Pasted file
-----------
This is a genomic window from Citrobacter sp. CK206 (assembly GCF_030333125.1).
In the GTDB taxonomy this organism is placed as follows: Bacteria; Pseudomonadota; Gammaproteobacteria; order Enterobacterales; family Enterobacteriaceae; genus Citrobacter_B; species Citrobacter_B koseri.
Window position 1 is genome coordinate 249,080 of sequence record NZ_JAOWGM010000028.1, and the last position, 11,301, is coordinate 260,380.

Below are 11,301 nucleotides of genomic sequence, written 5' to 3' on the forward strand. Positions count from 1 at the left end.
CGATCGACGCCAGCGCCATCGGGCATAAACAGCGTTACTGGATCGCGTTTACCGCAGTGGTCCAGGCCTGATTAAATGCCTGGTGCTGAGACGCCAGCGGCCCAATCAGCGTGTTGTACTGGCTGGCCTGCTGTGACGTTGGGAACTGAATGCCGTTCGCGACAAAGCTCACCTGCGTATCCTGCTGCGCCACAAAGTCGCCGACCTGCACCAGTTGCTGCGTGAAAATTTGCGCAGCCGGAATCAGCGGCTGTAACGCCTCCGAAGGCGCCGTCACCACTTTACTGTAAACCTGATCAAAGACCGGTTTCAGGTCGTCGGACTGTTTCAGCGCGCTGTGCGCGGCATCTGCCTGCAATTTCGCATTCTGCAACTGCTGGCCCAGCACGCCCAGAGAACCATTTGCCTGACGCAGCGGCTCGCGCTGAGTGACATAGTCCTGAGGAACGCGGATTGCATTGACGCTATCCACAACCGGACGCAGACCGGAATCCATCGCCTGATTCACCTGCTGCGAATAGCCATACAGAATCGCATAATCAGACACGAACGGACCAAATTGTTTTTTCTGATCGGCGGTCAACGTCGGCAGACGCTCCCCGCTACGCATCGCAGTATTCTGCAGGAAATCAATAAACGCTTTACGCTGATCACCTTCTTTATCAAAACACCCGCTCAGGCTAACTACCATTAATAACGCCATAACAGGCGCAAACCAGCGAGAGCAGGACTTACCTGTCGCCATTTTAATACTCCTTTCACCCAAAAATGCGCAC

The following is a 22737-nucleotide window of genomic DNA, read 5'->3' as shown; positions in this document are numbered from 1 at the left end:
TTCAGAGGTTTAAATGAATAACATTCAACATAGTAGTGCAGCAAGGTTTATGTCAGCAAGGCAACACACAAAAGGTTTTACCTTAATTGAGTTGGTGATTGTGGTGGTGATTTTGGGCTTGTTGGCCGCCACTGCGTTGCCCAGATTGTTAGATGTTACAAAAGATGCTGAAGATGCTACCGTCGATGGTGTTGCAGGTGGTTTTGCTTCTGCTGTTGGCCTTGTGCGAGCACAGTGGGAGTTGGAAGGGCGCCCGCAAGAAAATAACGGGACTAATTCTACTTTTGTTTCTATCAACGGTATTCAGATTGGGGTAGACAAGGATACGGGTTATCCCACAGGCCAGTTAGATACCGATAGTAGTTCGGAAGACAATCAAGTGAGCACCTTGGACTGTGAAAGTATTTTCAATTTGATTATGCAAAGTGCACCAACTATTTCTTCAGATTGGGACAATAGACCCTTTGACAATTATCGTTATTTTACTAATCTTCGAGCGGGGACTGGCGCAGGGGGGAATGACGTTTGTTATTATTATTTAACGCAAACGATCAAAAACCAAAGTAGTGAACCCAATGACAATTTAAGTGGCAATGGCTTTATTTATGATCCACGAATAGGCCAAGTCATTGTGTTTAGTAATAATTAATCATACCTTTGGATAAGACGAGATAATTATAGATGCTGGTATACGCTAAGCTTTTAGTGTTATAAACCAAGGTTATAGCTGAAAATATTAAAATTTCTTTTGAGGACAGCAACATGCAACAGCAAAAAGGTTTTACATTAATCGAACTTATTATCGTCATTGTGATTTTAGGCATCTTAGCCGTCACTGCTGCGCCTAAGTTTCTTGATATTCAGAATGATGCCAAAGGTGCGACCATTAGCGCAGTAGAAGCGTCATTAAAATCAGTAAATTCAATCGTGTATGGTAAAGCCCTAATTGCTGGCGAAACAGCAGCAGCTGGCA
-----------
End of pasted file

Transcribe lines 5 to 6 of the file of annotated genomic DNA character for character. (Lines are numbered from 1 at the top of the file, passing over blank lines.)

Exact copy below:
CGATCGACGCCAGCGCCATCGGGCATAAACAGCGTTACTGGATCGCGTTTACCGCAGTGGTCCAGGCCTGATTAAATGCCTGGTGCTGAGACGCCAGCGGCCCAATCAGCGTGTTGTACTGGCTGGCCTGCTGTGACGTTGGGAACTGAATGCCGTTCGCGACAAAGCTCACCTGCGTATCCTGCTGCGCCACAAAGTCGCCGACCTGCACCAGTTGCTGCGTGAAAATTTGCGCAGCCGGAATCAGCGGCTGTAACGCCTCCGAAGGCGCCGTCACCACTTTACTGTAAACCTGATCAAAGACCGGTTTCAGGTCGTCGGACTGTTTCAGCGCGCTGTGCGCGGCATCTGCCTGCAATTTCGCATTCTGCAACTGCTGGCCCAGCACGCCCAGAGAACCATTTGCCTGACGCAGCGGCTCGCGCTGAGTGACATAGTCCTGAGGAACGCGGATTGCATTGACGCTATCCACAACCGGACGCAGACCGGAATCCATCGCCTGATTCACCTGCTGCGAATAGCCATACAGAATCGCATAATCAGACACGAACGGACCAAATTGTTTTTTCTGATCGGCGGTCAACGTCGGCAGACGCTCCCCGCTACGCATCGCAGTATTCTGCAGGAAATCAATAAACGCTTTACGCTGATCACCTTCTTTATCAAAACACCCGCTCAGGCTAACTACCATTAATAACGCCATAACAGGCGCAAACCAGCGAGAGCAGGACTTACCTGTCGCCATTTTAATACTCCTTTCACCCAAAAATGCGCAC

The following is a 22737-nucleotide window of genomic DNA, read 5'->3' as shown; positions in this document are numbered from 1 at the left end: